Sunday, July 21, 2024

Maya pot found in an underwater cave off northern Ambergris Caye

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In the Pre-Columbian times, Ambergris Caye was home to a Maya community. They are known for having made distinctive polished ceramics, which can sometimes be found in the least expected areas of Ambergris Caye. This was the experience of island businessman and cave diver Ben Popik and Quintana Roo-based cave diver Arielle Ginsberg, who on Monday, April 5th, found a beautiful, intact Maya pot in an underwater cave off the northern coast of the island.

Popik told The San Pedro Sun that they explored some new underwater caves he found on the island’s far north side. During this exploratory dive, he and his friend Ginsberg came across a buried pot under a mound of silt. Popik is pleased with the discovery. “I am excited about everyone’s enthusiasm for the rich Maya heritage this amazing country has to offer,” he said. He is heading back to the cave to do more diving and get more images. The pot was found at a depth of about 70 feet. Popik said he had contacted the National Institute of Culture and History (NICH) about the finding. The San Pedro Sun contacted NICH, but no one was available for comments.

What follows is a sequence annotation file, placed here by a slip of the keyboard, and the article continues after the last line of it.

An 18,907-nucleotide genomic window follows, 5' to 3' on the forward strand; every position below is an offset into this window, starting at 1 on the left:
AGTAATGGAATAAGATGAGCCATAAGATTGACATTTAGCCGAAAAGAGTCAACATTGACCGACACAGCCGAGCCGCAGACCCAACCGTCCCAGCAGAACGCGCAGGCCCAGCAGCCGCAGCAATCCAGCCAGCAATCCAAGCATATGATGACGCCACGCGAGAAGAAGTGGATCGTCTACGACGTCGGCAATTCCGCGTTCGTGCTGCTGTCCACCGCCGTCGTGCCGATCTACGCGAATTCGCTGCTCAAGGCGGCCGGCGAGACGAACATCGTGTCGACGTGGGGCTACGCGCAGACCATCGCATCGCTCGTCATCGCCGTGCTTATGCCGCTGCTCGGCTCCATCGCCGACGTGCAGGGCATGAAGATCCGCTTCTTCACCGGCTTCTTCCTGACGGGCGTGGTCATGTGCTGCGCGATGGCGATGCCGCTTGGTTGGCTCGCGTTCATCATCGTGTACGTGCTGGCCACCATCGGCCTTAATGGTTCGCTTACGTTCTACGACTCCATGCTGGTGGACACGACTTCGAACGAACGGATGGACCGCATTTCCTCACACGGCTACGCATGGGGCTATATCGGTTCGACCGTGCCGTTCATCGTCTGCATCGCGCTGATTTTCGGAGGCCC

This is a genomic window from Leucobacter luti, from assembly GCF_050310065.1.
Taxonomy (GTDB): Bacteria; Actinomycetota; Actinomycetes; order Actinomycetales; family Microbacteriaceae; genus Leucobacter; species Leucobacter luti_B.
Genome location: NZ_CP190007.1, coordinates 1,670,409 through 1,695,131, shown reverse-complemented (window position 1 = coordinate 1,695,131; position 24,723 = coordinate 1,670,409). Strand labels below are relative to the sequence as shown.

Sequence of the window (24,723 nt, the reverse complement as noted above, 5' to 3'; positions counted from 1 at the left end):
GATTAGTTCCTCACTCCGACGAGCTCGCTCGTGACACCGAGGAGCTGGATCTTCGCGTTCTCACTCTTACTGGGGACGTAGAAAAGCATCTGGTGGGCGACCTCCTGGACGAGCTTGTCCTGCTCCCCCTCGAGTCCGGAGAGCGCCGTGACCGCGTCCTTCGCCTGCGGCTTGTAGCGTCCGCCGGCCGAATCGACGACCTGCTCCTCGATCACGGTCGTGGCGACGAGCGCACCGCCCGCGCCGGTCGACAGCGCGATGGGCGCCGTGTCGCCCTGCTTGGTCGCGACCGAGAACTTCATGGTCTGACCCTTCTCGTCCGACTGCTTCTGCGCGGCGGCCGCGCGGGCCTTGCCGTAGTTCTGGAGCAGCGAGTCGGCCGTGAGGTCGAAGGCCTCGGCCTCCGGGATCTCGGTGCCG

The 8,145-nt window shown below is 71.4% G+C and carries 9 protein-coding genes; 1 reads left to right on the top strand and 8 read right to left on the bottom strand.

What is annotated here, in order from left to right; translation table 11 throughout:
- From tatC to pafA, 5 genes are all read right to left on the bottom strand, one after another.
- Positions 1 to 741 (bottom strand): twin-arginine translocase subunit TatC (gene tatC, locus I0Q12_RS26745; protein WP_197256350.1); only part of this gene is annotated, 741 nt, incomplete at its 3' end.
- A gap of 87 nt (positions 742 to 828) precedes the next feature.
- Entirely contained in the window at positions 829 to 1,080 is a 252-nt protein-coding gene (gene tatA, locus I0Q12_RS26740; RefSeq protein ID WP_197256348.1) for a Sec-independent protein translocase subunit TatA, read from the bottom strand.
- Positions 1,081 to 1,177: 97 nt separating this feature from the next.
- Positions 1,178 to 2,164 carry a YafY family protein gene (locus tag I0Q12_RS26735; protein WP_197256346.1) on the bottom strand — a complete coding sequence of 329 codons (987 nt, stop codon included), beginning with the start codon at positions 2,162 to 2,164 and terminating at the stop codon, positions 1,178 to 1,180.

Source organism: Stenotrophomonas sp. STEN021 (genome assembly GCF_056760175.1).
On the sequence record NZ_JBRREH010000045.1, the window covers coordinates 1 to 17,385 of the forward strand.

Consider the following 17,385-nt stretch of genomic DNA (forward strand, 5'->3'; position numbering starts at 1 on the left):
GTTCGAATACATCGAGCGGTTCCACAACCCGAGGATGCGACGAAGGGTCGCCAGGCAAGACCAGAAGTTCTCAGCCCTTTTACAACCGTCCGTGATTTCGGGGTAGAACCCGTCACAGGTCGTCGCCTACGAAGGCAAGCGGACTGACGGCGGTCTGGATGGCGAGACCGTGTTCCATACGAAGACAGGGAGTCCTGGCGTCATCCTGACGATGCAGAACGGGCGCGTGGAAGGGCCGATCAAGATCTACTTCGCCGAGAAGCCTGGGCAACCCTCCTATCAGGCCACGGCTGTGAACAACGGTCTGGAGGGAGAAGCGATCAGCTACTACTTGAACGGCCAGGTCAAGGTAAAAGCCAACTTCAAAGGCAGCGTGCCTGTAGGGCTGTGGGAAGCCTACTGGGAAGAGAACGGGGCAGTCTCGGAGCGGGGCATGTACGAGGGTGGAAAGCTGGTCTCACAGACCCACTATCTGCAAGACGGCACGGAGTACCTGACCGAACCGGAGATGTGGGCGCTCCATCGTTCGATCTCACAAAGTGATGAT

Warning on cave diving

Cave diving is not the same as regular diving in open waters, and according to Popik, it requires much training to master it. The exact location of where the cave has not been made public to avoid anyone without proper cave diving training going on their own and get hurt or even drown in the process. Popik shared that diving into this cave involves swimming with no visibility, even using a strong flashlight.

Cave diving in Belize is not popular because of its dangers, and it is just a handful of cave divers visit the country each year. It is believed that most of Belize’s underwater caves remain unexplored.

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